Is Life Science a Good Career?

is life science a good career
Contents

Have Your CV Reviewed

Reviewing your CV is an important step when starting a job search, especially if it’s been some time since you last revisited it. A good CV is not just up-to-date with the most recent roles – it needs to align with what you wish to do, rather than what you have done. Ask a third party to take a look and ensure it matches up with the direction you’d like to take your career next.

Don’t think that this needs to be done by a professional CV writer though; friends, family and colleagues can provide a fresh perspective that is equally as valuable. Backed by knowledge of the Science and Medical job market, most specialist recruiters will also be happy to provide some direction and advice. We’ve already put together a helpful blog packed full of tips on writing a great CV – check it out here before starting your next job search.

Keep Your Social Profile Up-to-date

Social media plays its part for job seekers too. With Life Sciences professionals more active than ever on social media (particularly LinkedIn), it’s worth keeping your profiles up-to-date to stay connected with new opportunities that arise within these mediums.

A polished LinkedIn profile helps with building professional networks and encourages people to reach out to you with minimal effort. Employers and recruiters often source candidates on LinkedIn using certain search terms, so think how someone might search for similar people to yourself, and ensure your profile includes these elements (without packing it full of keywords).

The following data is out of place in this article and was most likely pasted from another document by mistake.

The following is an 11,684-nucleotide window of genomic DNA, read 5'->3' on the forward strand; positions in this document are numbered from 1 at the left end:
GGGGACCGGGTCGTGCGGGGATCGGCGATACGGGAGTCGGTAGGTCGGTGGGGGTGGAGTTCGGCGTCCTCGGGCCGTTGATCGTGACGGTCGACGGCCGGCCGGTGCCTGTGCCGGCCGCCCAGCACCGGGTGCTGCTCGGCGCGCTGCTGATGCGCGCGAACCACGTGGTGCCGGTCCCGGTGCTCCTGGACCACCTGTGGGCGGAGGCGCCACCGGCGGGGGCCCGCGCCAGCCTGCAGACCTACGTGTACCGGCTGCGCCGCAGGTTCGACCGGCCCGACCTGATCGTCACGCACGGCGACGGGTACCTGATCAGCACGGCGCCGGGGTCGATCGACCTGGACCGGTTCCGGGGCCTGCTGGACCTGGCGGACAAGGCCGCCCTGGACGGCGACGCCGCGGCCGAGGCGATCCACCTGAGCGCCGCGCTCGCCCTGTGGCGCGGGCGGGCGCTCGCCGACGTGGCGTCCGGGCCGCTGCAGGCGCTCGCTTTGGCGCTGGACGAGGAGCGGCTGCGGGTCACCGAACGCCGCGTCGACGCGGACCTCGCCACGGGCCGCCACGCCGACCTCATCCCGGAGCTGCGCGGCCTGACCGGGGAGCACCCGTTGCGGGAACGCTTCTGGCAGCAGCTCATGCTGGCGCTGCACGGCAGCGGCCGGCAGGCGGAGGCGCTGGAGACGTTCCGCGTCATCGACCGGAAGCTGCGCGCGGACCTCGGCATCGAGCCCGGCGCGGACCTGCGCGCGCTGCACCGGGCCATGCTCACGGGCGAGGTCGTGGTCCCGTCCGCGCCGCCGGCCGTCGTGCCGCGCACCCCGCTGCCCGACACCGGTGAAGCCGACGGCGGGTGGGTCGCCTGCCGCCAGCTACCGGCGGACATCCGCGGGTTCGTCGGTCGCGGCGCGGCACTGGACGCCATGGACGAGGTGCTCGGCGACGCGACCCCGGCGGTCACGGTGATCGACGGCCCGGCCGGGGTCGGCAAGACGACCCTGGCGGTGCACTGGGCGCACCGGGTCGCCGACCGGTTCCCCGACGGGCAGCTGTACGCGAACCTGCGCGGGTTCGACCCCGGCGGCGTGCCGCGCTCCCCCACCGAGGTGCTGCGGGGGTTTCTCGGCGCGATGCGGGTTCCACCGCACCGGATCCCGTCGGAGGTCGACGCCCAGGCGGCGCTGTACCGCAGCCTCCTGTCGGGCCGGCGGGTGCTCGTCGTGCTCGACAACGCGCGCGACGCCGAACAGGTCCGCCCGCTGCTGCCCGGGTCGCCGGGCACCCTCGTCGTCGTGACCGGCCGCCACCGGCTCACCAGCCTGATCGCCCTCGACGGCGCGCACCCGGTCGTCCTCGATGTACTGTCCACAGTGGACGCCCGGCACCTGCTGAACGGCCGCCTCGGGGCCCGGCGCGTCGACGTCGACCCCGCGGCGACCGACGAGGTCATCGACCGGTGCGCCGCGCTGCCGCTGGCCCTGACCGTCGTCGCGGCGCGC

Keep Track of Your Job Search Progress

Sometimes, less is more. Despite the number of seemingly relevant job adverts you might see every day, it’s good practice to not apply for every job that vaguely resembles what they’re looking for. A much better strategy is to focus on roles that resonate with your existing experience, as well as those that align with the direction you want to take.

Since a job search might take anywhere from a few weeks to several months (depending on seniority), it’s a good idea to treat it like a project and monitor progress carefully. When sending in a few applications at once, it’s easy for them to start blending together, so record the places you’ve applied or been submitted to and track the application process as it unfolds. Make a note of any interview/CV feedback too as this can help you to adjust your approach for future applications. In addition, be sure to follow companies you’d like to work for. Even if there are no vacancies currently advertised, you never know what roles might be available behind closed doors or when a new opportunity may arise.

Work with a Specialist Life Sciences Recruiter

This final point is likely to be of little surprise, coming from us, but there are many genuine benefits to working with a recruiter that specialises in Science and Medical jobs, including:

  • Tapping into our networks – We have connections with a wealth of great employers in the Life Sciences industry and can provide opportunities that job seekers may not have access to alone.
  • Receiving advice on career direction and future opportunities – With our extensive industry knowledge, we’re well equipped to help get you moving and achieve your career goals.
  • Presenting opportunities not previously considered – Your experience may bridge over to new areas that will expand your options and offer the chance to move in a fresh direction.

These are just a few of the benefits but one thing is certain; working with a specialist recruiter will only aid your job search.

Summary

Understandably, job searching can be a stressful experience, and one that job seekers are sometimes in a hurry to end. However, unless you’re in a position where you need to move jobs quickly or are under pressure to find employment, the best advice is to take your time and be clear on what you’re looking for.

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